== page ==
Teaching tomorrow’s leaders

December 17, 2015

(Photo credit: Center for Inspired Teaching)

This piece – written by Aleta Margolis, Inspired Teaching’s Executive Director – was first published in Inspired Teaching’s December 2015 newsletter 

Imagine you could jump decades forward in a time machine and see that a student in your classroom was going to become a Nobel Prize winner, renowned brain surgeon, or artist. How would your teaching shift? You might listen a little more intently to his questions, ideas, interests, and concerns. You might not allow her to give up when she is struggling.

Inspired Teachers teach like this every day – helping students unlock their potential as leaders, innovators, and problem solvers – because students are capable of solving real world challenges and seizing real world opportunities. And because the need for this type of teaching is urgent.

I just returned from Istanbul where I spoke to educators and leaders at the Ashoka Changemaker Education Summit about a different kind of instruction that prepares students as changemakers. Addressing climate change, curing cancer, diminishing the threat of terrorism, resolving the vast inequities that characterize so many countries – these tasks will require creativity and perseverance. We must shift instruction away from rote learning and engage students in meaningful instruction that develops these skills. We must allow students to practice changemaking in our classrooms so they’re ready to do so beyond the school walls.

High school students in Inspired Teaching’s Real World History class are practicing the skills of historians and preparing to contribute to the field. Last week, they interviewed with local museums and historic sites to determine internship placements. Next semester, several Real World History students will work with the National Museum of American History to develop a museum tour from the teenage perspective. Others will make sure our history is not lost in the age of digital media by helping move content to online platforms.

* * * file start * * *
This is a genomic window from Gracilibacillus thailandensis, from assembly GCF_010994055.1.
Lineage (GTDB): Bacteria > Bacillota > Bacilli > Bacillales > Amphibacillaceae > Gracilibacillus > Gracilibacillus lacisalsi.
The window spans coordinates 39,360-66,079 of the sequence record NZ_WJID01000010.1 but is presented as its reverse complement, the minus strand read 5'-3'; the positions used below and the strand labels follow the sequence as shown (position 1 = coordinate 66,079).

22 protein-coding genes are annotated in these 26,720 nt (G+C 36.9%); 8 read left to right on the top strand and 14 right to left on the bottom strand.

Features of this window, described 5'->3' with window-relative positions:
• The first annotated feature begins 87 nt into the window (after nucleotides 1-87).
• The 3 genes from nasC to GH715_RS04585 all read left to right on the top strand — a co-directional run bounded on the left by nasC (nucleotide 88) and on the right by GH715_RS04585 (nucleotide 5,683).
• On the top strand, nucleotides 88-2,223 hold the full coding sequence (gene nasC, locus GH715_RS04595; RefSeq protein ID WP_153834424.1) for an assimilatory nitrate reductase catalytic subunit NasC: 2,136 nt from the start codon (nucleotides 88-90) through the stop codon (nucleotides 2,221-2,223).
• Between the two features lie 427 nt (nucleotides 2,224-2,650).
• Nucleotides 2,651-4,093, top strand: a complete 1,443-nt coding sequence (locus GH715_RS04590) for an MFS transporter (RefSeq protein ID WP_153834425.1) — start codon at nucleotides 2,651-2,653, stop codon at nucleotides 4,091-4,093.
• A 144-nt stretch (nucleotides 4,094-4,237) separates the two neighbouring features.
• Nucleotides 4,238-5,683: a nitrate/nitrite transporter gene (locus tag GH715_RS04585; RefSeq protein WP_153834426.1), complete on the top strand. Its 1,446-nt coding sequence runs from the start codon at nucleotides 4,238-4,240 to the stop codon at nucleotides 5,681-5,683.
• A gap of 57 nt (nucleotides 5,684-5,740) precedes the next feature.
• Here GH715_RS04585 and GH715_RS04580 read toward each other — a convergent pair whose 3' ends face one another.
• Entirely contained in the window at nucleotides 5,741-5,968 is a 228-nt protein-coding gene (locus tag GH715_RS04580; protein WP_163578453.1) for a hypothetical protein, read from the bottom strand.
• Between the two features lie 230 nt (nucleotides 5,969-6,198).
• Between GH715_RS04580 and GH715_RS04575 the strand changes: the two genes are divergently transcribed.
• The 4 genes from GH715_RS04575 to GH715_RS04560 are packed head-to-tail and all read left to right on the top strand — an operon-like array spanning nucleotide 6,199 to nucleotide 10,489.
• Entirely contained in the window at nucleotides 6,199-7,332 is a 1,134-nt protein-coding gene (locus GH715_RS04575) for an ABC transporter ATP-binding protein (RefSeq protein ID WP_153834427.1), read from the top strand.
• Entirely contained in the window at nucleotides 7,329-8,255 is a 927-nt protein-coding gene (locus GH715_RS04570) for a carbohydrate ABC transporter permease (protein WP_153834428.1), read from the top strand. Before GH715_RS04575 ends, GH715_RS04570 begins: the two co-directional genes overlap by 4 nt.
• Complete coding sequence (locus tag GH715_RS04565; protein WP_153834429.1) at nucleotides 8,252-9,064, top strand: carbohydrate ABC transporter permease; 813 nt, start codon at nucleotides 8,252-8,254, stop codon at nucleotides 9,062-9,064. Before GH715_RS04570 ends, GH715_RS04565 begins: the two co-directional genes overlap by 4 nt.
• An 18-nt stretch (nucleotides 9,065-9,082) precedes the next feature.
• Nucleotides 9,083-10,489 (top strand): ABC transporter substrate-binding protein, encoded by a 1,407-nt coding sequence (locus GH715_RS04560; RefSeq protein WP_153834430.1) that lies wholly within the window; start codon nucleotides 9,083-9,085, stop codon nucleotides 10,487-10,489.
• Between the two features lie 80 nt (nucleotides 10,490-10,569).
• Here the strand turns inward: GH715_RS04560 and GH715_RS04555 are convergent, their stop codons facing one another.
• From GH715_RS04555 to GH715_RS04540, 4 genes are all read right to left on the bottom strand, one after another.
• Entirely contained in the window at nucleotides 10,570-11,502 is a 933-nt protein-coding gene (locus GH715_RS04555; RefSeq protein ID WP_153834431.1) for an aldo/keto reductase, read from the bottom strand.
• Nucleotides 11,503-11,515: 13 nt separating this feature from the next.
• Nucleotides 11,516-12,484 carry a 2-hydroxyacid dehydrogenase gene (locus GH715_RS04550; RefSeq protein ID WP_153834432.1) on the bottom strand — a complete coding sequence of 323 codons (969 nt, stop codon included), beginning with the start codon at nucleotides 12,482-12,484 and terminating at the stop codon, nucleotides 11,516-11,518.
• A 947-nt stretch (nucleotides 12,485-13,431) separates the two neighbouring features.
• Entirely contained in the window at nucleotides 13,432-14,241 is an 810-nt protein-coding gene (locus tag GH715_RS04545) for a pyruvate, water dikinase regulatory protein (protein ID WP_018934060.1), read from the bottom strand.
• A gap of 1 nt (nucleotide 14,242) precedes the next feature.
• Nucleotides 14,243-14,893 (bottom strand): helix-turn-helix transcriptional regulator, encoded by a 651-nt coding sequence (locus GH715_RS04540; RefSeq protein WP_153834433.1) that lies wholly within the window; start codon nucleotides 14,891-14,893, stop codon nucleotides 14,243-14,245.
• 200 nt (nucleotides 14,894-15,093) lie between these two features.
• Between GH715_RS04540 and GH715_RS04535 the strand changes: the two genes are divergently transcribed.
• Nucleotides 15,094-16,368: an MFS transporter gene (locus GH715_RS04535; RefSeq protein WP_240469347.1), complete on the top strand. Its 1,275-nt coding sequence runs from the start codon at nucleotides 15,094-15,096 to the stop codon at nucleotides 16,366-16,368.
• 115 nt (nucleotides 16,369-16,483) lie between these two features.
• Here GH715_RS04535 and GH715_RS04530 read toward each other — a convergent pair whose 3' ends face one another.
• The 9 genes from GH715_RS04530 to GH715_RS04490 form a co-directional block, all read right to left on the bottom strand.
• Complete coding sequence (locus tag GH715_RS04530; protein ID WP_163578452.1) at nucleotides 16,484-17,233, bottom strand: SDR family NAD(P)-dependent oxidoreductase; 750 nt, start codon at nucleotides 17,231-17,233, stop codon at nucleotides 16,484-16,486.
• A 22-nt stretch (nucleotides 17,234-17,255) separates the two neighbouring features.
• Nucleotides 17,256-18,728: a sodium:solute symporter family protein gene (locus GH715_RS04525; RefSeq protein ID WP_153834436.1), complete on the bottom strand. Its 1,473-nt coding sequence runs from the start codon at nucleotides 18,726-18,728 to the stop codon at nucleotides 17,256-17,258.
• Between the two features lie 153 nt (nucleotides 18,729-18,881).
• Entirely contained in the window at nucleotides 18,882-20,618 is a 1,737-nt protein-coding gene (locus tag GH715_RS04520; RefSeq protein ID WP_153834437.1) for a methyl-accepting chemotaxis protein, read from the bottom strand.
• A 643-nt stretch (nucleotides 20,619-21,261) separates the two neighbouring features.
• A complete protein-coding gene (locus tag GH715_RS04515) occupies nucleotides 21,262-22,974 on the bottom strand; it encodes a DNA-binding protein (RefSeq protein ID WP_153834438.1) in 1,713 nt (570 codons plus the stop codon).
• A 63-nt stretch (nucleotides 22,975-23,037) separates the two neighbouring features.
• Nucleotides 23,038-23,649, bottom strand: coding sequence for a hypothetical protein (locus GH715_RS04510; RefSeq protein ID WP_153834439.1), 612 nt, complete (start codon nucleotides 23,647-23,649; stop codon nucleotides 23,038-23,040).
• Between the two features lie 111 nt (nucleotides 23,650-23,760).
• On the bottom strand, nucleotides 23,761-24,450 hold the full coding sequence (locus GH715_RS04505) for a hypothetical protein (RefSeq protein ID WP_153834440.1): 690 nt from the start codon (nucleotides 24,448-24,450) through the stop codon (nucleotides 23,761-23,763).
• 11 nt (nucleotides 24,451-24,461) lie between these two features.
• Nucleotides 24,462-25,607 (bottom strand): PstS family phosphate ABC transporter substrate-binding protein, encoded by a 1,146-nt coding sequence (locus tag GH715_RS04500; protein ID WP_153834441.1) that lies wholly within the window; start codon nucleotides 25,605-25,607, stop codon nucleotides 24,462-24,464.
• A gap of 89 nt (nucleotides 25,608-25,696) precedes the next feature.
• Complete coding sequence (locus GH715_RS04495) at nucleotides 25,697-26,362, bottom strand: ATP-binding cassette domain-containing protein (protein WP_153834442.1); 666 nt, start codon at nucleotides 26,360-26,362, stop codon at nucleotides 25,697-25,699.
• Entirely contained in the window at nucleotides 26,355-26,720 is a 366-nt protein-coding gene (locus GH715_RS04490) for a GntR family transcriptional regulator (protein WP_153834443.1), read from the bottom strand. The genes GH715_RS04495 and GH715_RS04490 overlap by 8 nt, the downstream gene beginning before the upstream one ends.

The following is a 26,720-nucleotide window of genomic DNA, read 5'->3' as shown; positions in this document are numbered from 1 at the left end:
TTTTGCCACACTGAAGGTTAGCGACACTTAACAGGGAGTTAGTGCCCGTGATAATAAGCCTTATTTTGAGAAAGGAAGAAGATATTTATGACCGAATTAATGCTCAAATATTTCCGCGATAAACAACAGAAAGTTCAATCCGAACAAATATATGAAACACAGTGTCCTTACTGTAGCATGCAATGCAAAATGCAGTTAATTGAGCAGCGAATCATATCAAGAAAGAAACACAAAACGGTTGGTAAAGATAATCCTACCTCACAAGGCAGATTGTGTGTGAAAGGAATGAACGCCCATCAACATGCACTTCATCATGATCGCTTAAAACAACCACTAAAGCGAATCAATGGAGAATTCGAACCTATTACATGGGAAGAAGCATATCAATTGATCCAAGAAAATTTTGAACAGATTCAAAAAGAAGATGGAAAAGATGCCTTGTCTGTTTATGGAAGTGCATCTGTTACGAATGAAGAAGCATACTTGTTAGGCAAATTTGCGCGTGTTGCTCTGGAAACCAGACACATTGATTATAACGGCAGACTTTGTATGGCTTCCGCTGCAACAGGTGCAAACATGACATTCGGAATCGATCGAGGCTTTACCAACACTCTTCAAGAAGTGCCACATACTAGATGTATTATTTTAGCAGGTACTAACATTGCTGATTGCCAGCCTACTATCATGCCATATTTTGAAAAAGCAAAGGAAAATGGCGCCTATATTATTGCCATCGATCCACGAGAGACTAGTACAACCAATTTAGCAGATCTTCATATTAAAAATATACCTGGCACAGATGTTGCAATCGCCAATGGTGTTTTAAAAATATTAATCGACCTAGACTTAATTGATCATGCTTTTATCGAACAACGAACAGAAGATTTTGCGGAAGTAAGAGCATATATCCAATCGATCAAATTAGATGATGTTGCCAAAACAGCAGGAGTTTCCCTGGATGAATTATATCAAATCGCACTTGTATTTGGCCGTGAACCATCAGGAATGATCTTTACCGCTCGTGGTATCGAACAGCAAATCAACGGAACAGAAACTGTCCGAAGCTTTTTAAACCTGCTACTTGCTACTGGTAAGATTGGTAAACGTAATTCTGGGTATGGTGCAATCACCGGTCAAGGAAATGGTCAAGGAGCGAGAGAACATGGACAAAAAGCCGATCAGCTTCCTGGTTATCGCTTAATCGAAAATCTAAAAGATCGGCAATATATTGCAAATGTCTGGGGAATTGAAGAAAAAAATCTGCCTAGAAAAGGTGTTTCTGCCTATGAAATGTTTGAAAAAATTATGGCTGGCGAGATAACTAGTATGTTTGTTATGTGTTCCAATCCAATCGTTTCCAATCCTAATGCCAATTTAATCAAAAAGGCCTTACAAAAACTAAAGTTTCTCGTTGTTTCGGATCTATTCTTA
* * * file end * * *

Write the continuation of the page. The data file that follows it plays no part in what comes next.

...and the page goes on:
By training all their peers in DC Public Schools, SCALE Teacher Leaders are ensuring that students in every K-12 science classroom in the District engage with real world problems. One of our Teacher Leaders has designed a project about environmental pollution that will be taught to every student through the DCPS Cornerstones initiative. Fifth grade students will create and use maps of their schoolyards to investigate pollution around their schools. Then, the students will design plans to make the schoolyards more environmentally friendly by researching and proposing solutions.

Second graders at the Inspired Teaching Demonstration School are already learning what it takes to be good citizens and leaders. After reading a biography about Abraham Lincoln, the students applied Lincoln’s principles of equality and brotherhood to their classroom and school by developing a policy to help their classmates get back up when they are hurt or fall down.

Teach as though every student will become the future President of the United States or pioneering entrepreneur – because they could. Give students the opportunity to be changemakers, and they will.

Aspire to become an Instigator of Thought and changemaker in the classroom? Learn more and apply today to be a 2016 Inspired Teaching Fellow.

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